Methods of AssessmentStudent evaluation based on student participation in class debates and case study groups.
Additional Faculty Notes:
EVALUATION OF STUDENTS:
1. Individual three-page position paper on one of the topics addressed in the debate and discussion forum: 20% of final grade.
2. Participation in debate and discussion and final presentations: 35% of final grade.
3. Final group paper: 45% of final grade.
Additional Faculty Notes:
Navarro, V. (ed.) "Neoliberalism, Globalization and Inequalities: Consequences for Health and Quality of Life." Baywood Publishing, 2007.
Navarro, V. (ed.) "The Political Economy of Social Inequalities: Consequences for Health and Quality of Life." Baywood Publishing, 2001.
Stuckler, D. and Basu, S. “The Body Economic: Why Austerity Kills.” Basic Books, 2013.
There are both required and recommended readings for each class session, all of which are posted on Courseplus. Some readings are classic articles, while others are examples of relevant current studies. The goal is to expose students to a diversity of positions in the analysis of the issues studied.
To access the e-reserves, go to the URL: https://ares.library.jhu.edu/welch1/
Please see the course Session for a full list of dates and items for this course.
Academic Ethics Code
Students enrolled in the Bloomberg School of Public Health of The Johns Hopkins University assume an obligation to conduct themselves in a manner appropriate to the University's mission as an institution of higher education. A student is obligated to refrain from acts which he or she knows, or under the circumstances has reason to know, impair the academic integrity of the University. Violations of academic integrity include, but are not limited to: cheating; plagiarism; knowingly furnishing false information to any agent of the University for inclusion in the academic record; violation of the rights and welfare of animal or human subjects in research; and misconduct as a member of either School or University committees or recognized groups or organizations.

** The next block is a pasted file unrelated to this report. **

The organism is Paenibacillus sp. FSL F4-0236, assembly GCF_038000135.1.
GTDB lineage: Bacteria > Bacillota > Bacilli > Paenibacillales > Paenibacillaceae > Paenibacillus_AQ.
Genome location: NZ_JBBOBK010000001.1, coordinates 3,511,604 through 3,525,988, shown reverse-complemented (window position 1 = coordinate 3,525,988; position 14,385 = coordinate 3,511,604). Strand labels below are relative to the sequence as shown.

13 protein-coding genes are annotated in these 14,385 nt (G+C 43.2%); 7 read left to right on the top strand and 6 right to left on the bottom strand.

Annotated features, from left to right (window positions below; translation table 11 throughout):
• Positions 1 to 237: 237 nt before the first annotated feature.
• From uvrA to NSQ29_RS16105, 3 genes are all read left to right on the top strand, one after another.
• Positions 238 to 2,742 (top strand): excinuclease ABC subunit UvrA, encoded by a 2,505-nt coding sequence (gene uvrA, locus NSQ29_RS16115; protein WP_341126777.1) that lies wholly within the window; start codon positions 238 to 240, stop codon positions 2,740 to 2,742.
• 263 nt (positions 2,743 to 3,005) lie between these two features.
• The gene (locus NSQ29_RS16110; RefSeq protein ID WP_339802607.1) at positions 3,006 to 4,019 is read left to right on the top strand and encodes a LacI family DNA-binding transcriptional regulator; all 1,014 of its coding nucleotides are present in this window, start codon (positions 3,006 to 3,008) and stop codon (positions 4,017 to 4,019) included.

Class sessions are held Fridays from 09:00AM to 12:00 PM according to the following timetable:
9:00 to 9:45 AM Lecture
9:45 to 10:00 AM Break
10:00 to 11:00 AM Discussion & Debate Forum
11:00 to 12:00 NOON Meeting of Student Work Groups
Contact Information(from old syllabus)
Vicente Navarro, MD, PhD, DMSA
Office: HH 448
Course Objectives(from old syllabus)
R. Virchow, one of the founders of public health, once said that “Public Health is a Social Science and Politics is Public Health in its most profound sense.” Yet research into how political and economic forces shape the health of populations is limited. The focus of this course is on the dynamics of these political and economic forces and on the powerful effects they have on health. The course aims to analyze how power ---- namely class, race, and gender power --- is reproduced in society, nationally and internationally, and how power affects the health and well-being of populations. The course analyzes the causes of underdevelopment and looks at the reasons for the growth in social inequalities, both worldwide and within nations. Additional issues central to this course include the effect of wealth and income distributions on level of population health; the question of why some countries have national health insurance, others have national health services, and the U.S. has neither; the influences of financial and corporate capital in the health sector; the question of whether political parties make a difference; the finances of political parties; and what is meant by democracy with a look at its meaning for health. These and other topics are discussed in both formal presentations and in Oxford-style debates with active student participation. The course is an adaptation of a previous course that was twice awarded The Golden Apple. No consent of instructor required. All students are welcome.
Disability Support ServicesIf you are a student with a documented disability who requires an academic accommodation, please contact Betty H. Addison in the Office of Student Life Services: firstname.lastname@example.org, 410-955-3034, or 2017 E. Monument Street.